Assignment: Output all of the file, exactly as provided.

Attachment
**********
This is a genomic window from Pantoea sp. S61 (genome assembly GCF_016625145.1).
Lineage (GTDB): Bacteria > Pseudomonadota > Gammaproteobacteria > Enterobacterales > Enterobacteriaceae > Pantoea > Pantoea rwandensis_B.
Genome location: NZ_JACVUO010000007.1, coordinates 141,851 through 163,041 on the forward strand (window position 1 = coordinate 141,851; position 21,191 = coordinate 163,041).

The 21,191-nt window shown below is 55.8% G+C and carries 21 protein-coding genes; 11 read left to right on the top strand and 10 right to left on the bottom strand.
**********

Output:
This is a genomic window from Pantoea sp. S61 (genome assembly GCF_016625145.1).
Lineage (GTDB): Bacteria > Pseudomonadota > Gammaproteobacteria > Enterobacterales > Enterobacteriaceae > Pantoea > Pantoea rwandensis_B.
Genome location: NZ_JACVUO010000007.1, coordinates 141,851 through 163,041 on the forward strand (window position 1 = coordinate 141,851; position 21,191 = coordinate 163,041).

The 21,191-nt window shown below is 55.8% G+C and carries 21 protein-coding genes; 11 read left to right on the top strand and 10 right to left on the bottom strand.